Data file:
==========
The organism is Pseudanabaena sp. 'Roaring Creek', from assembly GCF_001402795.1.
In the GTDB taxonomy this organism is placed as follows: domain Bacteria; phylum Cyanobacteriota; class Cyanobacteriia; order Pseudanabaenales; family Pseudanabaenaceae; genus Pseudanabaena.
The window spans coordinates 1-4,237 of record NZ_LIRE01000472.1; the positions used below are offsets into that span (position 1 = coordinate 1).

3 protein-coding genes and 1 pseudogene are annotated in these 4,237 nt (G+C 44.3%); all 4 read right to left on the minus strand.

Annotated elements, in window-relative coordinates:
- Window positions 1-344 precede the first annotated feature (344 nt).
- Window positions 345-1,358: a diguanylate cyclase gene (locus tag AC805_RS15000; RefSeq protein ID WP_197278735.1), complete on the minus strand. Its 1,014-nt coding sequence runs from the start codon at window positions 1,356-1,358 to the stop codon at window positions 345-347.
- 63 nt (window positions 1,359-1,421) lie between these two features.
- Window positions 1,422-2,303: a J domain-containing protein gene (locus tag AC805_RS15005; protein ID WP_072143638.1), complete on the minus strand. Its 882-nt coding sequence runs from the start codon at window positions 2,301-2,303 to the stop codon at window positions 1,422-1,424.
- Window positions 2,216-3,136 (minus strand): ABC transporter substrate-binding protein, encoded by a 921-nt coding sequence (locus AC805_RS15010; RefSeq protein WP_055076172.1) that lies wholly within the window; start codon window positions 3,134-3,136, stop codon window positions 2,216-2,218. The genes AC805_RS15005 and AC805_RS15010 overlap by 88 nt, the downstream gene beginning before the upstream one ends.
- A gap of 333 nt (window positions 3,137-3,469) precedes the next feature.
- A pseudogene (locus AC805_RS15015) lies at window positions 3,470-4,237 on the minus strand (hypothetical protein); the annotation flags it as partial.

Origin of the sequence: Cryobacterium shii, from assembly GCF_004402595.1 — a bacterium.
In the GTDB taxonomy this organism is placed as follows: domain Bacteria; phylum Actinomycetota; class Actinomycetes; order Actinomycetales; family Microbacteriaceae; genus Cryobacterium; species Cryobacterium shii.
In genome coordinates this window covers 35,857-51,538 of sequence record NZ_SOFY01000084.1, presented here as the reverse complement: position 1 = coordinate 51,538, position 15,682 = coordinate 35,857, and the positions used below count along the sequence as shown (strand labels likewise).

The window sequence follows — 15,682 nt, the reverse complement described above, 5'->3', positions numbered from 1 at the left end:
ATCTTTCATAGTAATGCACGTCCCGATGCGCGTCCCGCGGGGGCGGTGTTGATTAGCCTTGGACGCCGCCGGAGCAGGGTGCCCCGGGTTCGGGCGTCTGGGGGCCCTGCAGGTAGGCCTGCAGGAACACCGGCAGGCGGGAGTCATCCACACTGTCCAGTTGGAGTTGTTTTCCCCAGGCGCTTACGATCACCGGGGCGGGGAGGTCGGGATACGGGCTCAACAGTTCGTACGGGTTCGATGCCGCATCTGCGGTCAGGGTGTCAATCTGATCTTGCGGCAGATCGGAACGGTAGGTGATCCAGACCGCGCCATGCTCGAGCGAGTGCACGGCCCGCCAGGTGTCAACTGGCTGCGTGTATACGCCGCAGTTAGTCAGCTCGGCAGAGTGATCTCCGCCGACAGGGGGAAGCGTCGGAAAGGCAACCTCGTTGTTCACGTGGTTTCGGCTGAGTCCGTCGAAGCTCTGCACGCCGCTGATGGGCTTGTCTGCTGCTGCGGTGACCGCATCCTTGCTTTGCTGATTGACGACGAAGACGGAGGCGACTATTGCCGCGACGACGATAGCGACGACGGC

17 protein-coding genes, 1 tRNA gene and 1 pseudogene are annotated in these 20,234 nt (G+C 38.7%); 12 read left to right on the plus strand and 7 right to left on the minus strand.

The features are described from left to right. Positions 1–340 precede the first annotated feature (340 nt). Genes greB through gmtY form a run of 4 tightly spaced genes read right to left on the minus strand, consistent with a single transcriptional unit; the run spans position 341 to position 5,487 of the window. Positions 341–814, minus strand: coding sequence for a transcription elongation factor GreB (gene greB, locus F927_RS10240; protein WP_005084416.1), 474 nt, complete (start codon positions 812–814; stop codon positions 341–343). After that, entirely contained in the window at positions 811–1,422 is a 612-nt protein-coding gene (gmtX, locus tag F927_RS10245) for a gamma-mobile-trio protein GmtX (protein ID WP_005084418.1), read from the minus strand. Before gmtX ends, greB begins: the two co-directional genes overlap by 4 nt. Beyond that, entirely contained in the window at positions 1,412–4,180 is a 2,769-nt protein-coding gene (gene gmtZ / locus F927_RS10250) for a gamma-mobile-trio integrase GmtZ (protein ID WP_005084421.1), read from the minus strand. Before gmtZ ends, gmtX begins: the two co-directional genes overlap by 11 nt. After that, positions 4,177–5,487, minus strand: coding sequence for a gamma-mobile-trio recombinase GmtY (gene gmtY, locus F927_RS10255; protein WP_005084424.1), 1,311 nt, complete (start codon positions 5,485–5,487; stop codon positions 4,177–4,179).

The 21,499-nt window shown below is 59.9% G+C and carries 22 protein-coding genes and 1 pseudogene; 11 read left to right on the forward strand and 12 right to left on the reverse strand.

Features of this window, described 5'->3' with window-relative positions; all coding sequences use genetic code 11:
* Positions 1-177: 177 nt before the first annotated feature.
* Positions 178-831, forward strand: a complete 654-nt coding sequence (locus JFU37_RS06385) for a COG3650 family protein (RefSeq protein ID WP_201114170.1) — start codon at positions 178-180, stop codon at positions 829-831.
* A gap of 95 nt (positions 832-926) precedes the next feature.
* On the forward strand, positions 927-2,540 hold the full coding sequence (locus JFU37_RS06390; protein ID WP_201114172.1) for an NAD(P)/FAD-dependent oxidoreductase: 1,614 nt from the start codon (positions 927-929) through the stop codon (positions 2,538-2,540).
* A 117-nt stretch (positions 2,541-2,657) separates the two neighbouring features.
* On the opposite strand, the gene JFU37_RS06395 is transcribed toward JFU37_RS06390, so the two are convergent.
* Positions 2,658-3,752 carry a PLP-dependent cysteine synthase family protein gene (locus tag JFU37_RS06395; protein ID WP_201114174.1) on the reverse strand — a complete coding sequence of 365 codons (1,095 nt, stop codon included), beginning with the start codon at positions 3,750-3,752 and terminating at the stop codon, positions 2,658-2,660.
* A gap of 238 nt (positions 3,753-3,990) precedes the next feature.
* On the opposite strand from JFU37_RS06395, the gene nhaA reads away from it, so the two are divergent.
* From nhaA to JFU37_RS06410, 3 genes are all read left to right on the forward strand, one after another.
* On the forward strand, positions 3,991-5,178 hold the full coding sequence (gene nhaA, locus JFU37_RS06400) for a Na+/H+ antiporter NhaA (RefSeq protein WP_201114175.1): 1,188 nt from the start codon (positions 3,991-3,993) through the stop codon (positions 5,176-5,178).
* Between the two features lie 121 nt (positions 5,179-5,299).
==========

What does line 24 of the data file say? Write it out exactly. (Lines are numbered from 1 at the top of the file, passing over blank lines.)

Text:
* A gap of 95 nt (positions 832-926) precedes the next feature.